blackcat007 wrote:As i am preparing for the november test, i am doing QM from Griffith's, but there are many intriguing footnotes he has written which he suggests a student should see from arfken or tannoudji etc. but having a limited time (i also have to do the engg course work) i am not able to study them. Although i am able to answer the questions of PGRE level, but i feel really bad, since i feel there are many gaps in my understanding. will i be able to take UG QM during my grad course work without getting overly burdened??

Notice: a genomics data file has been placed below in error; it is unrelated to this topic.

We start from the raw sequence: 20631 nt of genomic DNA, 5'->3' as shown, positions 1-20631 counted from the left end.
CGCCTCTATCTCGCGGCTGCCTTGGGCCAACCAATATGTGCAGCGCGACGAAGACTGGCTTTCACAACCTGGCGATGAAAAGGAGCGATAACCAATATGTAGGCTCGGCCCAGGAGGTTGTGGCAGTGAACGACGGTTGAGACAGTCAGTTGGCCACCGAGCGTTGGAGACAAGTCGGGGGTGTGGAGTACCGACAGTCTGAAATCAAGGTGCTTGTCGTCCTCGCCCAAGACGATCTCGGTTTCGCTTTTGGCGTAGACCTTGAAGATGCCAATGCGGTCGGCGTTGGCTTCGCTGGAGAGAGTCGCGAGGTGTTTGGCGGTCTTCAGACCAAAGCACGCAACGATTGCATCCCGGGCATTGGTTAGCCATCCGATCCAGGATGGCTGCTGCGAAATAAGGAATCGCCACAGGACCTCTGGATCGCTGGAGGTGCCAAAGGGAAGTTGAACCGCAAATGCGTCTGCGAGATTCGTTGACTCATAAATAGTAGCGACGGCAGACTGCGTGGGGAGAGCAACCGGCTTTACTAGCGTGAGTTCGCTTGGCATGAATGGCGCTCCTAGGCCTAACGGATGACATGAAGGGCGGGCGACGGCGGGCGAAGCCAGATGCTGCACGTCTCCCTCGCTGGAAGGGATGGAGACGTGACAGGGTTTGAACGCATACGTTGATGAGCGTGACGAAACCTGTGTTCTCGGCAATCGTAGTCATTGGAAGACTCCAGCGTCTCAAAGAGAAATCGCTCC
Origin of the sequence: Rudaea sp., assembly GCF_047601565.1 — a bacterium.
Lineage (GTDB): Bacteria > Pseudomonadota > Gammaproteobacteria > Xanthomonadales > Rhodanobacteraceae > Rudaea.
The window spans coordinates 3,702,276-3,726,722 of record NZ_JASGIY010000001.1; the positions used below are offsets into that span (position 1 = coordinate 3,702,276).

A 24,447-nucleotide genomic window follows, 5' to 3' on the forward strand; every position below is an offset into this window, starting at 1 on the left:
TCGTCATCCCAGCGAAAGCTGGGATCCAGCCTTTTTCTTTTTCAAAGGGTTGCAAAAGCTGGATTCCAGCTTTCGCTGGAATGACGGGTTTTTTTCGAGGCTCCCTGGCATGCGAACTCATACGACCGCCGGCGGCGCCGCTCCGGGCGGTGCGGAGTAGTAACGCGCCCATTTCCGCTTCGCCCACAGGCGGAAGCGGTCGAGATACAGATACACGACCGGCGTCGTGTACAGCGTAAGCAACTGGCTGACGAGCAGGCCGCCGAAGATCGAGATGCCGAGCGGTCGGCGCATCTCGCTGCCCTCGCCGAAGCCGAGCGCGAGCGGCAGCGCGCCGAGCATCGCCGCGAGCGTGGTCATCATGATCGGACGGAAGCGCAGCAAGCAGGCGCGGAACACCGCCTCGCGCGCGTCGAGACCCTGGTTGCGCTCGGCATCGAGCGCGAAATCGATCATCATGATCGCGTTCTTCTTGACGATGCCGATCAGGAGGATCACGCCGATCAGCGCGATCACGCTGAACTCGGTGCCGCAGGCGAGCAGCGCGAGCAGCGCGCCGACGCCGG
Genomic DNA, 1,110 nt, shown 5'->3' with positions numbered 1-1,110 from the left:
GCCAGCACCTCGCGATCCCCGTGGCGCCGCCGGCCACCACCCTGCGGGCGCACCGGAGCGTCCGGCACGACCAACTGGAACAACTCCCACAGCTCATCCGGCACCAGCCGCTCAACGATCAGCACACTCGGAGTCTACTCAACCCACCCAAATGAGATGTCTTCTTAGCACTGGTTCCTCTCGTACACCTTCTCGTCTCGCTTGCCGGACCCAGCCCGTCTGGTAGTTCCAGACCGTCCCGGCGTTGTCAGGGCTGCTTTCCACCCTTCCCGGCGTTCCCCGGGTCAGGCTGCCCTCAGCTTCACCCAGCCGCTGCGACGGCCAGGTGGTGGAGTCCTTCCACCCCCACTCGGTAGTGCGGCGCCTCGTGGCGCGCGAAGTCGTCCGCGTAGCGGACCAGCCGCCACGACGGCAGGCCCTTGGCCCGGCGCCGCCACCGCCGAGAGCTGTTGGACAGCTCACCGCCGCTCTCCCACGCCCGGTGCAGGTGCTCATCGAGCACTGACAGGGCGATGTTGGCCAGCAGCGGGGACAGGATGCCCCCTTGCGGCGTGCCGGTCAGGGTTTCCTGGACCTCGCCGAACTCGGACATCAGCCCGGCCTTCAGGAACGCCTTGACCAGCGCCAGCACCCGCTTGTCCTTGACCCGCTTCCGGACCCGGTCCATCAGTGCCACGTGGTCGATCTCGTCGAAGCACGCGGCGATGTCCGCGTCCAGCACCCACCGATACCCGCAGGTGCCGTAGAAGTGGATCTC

Well, I think that most people don't recall in depth their undergraduate knowledge by studying for PGRE. This has probably to do with the fact that you simply circle an answer and nothing more; it does not matter if you thought correctly or not, since everything written on the scratch paper is not graded, isn't it? I feel also that I have some gaps to fill ... . However, the hard study for qualifying exams may be a last opportunity for sb to review and eliminate the gaps they have in undergraduate topics. Griffiths' book is very readable but I have the sense that some things are not explained very well and this is reflected in his style of writing. For instance, while reading his book on electrodynamics from the beginning, the whole presentation of the theory was smooth enough until reaching the chapter on dielectric materials. This chapter is not well written in my opinion. I have read better presentations of this topic. The same is true with his presentation of radiation reaction and Abraham-Lorentz formula ... his style of writing starts becoming blur again. Anyway. I advise you should try hard and seach enough before finding what are the most appropriate books for your "qualifying study". One criterion is to choose the book that you feel can better eliminate most of your gaps about a topic. This procedure requires a lot of time. (This is what I do the last few weeks!). Finally, as far as quantum mechanics qualifying is concerned, the book: "Quantum mechanics" of Nouredine Zettili is -in my opinion- a highly useful "tool", at least for those who want a concise description of theory with emphasis on the solution of problems! As for the theory of QM, I haven't yet discovered the perfect book for me (one reason is that I am highly requiring reader!!!), but I made a list with books I intend to browse into, in my university's library. As you see, this is ultimately a "nice" (not with the common meaning) procedure.